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Browsing: Diary of John Quincy Adams, Volume 1


Docno: ADMS-03-01-02-0007-0010-0020

Author: Adams, John Quincy
Date: 1785-08-20

20th.

We tried my horse this morning in Mr. Chaumont Chaise, but could not make him go at all: so we put him before one of his horses and Dupré, his servant mounted him, in that manner he went very well. Mr. Broome, and Mr. Brush, who are so kind as to keep us Company as far as Hartford rode in a Chaise of their own. We went only sixteen miles before dinner. The weather is still very warm notwithstanding, the late thunder shower. After dinner we rode 12 miles further to Middletown. Dr. Johnson1 whom I met at Fairfield, gave me a letter for Genl. Parsons,2 one of the aldermen of this City. About 18 months agone five towns in this State, New-Haven, Hartford, New-London, Norwich and Middletown, form'd themselves into Corporations, and are now called Cities. Genl. Parsons told me, he was three years in College with my father, and was then very intimate with him. It gave me peculiar pleasure to meet with so old a friend of my fa• { 309 } ther, and that circumstance greatly increased my reverence for the person.
We walk'd about the City which is one of the smallest of the five. But is very pleasantly situated on Connecticut River. The views from some parts of it are enchanting; and the river is a very beautiful one. In the evening Mr. Chaumont, Mr. Brush, and myself, went and bath'd in it. The general spent some time with us.
1. William Samuel Johnson was a Connecticut lawyer, pre-Revolutionary political leader, but loyalist after independence was declared. He served later as a delegate to the Constitutional Convention and as president of Columbia College, 1787–1800 ( DAB ).
2. Samuel Holden Parsons, brigadier, and later, major general in the Continental Army (Heitman, Register Continental Army, p. 9–10). Parsons was a correspondent of JA 's in the early stages of the war.

Docno: ADMS-03-01-02-0007-0010-0021

Author: Adams, John Quincy
Date: 1785-08-21

21st.

At six in the morning, we all left Middleton: and rode on to Hartford, where we arrived at about 9. The distance is 14 miles. For several miles on this side of Middleton, we rode along by the side of the river: and after we left it, we had from the top of an hill a most elegant prospect. Indeed there are a number in this Country, which looks as prosperous, and as fertile, as any I remember ever to have been through. We had some thoughts of stopping at Weathersfield, which is 3 miles from Hartford; and going to meeting there: this State is very famous for psalm singing, and Weathersfield is peculiarly distinguish'd: but we thought best upon the whole to go forward directly to Hartford. I was much fatigued when I arrived, and took a nap; after which I went and visited Coll. Wadsworth, who arrived in town last evening. We dined at our tavern, and after dinner, went to the meeting. Mr. Chaumont was struck with, the singing: he is a connoisseur in music, and was surprised to find so much harmony here. After Meeting I went and delivered a letter from my father to Mr. Trumbull,1 the author of McFingal, who formerly studied law with him. I sat about 2 hours with him, and had some conversation with him, mostly upon the french poets, in which he is well versed. He is not very partial to Voltaire, and in that I agree perfectly in opinion with him. We afterwards went and Drank tea with Coll. Wadsworth, who lives in a very elegant manner: { 310 } he made a very large fortune, by being agent for the french army, with Mr. Carter, or rather Church:2 he has two fine daughters. Harriot, is not handsome, but very genteel. Betsey is only 11. years old, but promises to be a Beauty. After tea, we went and took a walk round the town, and on the banks of the river which is about 15 feet deep here but there is a bar at some distance from this place, which prevents large vessels from coming up to the town except in the spring when the river overflows. This is considered as the capital of the State, though New-Haven, has some pretensions to that title, and in a commercial view is better situated. We spent the Evening at Coll. Wadsworth's.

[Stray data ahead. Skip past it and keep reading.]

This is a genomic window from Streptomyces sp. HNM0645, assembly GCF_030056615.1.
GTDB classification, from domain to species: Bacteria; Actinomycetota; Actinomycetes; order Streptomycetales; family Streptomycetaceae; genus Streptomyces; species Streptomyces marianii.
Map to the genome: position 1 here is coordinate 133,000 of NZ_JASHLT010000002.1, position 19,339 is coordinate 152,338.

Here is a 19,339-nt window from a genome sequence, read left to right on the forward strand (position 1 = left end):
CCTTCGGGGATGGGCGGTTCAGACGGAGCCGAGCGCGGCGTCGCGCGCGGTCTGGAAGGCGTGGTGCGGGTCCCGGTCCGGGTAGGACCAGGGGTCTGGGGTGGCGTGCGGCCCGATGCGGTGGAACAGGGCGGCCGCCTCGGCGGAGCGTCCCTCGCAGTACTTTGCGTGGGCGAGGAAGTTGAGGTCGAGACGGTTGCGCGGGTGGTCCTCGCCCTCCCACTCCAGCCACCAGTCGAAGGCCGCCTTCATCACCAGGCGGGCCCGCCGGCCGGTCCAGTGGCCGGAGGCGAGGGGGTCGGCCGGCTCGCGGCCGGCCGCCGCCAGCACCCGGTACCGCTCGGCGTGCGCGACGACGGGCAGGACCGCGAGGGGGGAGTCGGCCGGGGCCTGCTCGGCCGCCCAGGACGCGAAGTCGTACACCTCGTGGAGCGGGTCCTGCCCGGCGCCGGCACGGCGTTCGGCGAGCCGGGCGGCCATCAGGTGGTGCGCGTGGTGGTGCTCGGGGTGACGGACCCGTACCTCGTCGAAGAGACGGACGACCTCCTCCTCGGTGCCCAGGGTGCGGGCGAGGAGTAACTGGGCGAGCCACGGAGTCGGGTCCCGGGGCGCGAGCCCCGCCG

1. Dated 28 April ( LbC , Adams Papers). John Trumbull, the Connecticut poet and lawyer, had studied with JA in 1773–1774. He published the first part of his widely popular poem McFingal in 1775. Consisting of four cantos in Hudibrastic verse, it described the blunders of British leaders during the Revolution (Victor E. Gimmestad, John Trumbull, N.Y., 1974).
2. John Barker Church, an Englishman who came to America under the assumed name of John Carter, was Wadworth's business partner during the war (P. H. Woodward, One Hundred Years of the Hartford Bank, Now the Hartford National Bank of Hartford, Conn., Hartford, 1892, p. 32–33).